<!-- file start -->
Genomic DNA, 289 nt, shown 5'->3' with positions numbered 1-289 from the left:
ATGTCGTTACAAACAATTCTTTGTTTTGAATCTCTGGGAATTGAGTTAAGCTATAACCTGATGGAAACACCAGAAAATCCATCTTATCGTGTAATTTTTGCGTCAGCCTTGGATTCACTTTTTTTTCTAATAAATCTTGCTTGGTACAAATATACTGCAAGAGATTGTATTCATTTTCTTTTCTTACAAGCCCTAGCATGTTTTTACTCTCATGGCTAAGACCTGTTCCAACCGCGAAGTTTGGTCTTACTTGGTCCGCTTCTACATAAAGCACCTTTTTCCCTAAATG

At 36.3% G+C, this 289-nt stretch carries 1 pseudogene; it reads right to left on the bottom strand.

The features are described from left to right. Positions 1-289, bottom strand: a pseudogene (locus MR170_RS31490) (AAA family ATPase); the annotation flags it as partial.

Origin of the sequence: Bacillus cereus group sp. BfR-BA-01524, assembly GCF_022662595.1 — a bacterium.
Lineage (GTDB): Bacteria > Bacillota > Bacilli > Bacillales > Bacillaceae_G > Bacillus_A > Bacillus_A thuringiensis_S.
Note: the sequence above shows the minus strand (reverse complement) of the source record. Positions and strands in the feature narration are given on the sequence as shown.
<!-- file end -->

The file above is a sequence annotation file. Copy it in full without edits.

Genomic DNA, 289 nt, shown 5'->3' with positions numbered 1-289 from the left:
ATGTCGTTACAAACAATTCTTTGTTTTGAATCTCTGGGAATTGAGTTAAGCTATAACCTGATGGAAACACCAGAAAATCCATCTTATCGTGTAATTTTTGCGTCAGCCTTGGATTCACTTTTTTTTCTAATAAATCTTGCTTGGTACAAATATACTGCAAGAGATTGTATTCATTTTCTTTTCTTACAAGCCCTAGCATGTTTTTACTCTCATGGCTAAGACCTGTTCCAACCGCGAAGTTTGGTCTTACTTGGTCCGCTTCTACATAAAGCACCTTTTTCCCTAAATG

At 36.3% G+C, this 289-nt stretch carries 1 pseudogene; it reads right to left on the bottom strand.

The features are described from left to right. Positions 1-289, bottom strand: a pseudogene (locus MR170_RS31490) (AAA family ATPase); the annotation flags it as partial.

Origin of the sequence: Bacillus cereus group sp. BfR-BA-01524, assembly GCF_022662595.1 — a bacterium.
Lineage (GTDB): Bacteria > Bacillota > Bacilli > Bacillales > Bacillaceae_G > Bacillus_A > Bacillus_A thuringiensis_S.
Note: the sequence above shows the minus strand (reverse complement) of the source record. Positions and strands in the feature narration are given on the sequence as shown.